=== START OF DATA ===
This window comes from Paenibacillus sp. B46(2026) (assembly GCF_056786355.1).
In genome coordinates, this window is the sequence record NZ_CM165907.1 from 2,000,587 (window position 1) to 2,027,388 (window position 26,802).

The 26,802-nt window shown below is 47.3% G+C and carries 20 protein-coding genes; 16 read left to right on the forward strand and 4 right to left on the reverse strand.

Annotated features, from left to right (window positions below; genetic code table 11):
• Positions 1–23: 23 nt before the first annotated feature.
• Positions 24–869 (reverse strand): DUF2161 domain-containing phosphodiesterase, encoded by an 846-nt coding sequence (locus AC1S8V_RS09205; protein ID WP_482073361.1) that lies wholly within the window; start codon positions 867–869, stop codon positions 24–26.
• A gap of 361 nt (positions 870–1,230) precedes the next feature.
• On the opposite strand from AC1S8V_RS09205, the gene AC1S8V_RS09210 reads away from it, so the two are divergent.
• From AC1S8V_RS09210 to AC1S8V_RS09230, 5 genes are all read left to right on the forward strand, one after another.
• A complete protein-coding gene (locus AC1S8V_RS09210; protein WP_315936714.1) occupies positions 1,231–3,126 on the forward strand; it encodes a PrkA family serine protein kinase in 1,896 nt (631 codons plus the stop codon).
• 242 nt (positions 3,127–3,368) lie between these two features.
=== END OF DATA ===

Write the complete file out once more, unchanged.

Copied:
This window comes from Paenibacillus sp. B46(2026) (assembly GCF_056786355.1).
In genome coordinates, this window is the sequence record NZ_CM165907.1 from 2,000,587 (window position 1) to 2,027,388 (window position 26,802).

The 26,802-nt window shown below is 47.3% G+C and carries 20 protein-coding genes; 16 read left to right on the forward strand and 4 right to left on the reverse strand.

Annotated features, from left to right (window positions below; genetic code table 11):
• Positions 1–23: 23 nt before the first annotated feature.
• Positions 24–869 (reverse strand): DUF2161 domain-containing phosphodiesterase, encoded by an 846-nt coding sequence (locus AC1S8V_RS09205; protein ID WP_482073361.1) that lies wholly within the window; start codon positions 867–869, stop codon positions 24–26.
• A gap of 361 nt (positions 870–1,230) precedes the next feature.
• On the opposite strand from AC1S8V_RS09205, the gene AC1S8V_RS09210 reads away from it, so the two are divergent.
• From AC1S8V_RS09210 to AC1S8V_RS09230, 5 genes are all read left to right on the forward strand, one after another.
• A complete protein-coding gene (locus AC1S8V_RS09210; protein WP_315936714.1) occupies positions 1,231–3,126 on the forward strand; it encodes a PrkA family serine protein kinase in 1,896 nt (631 codons plus the stop codon).
• 242 nt (positions 3,127–3,368) lie between these two features.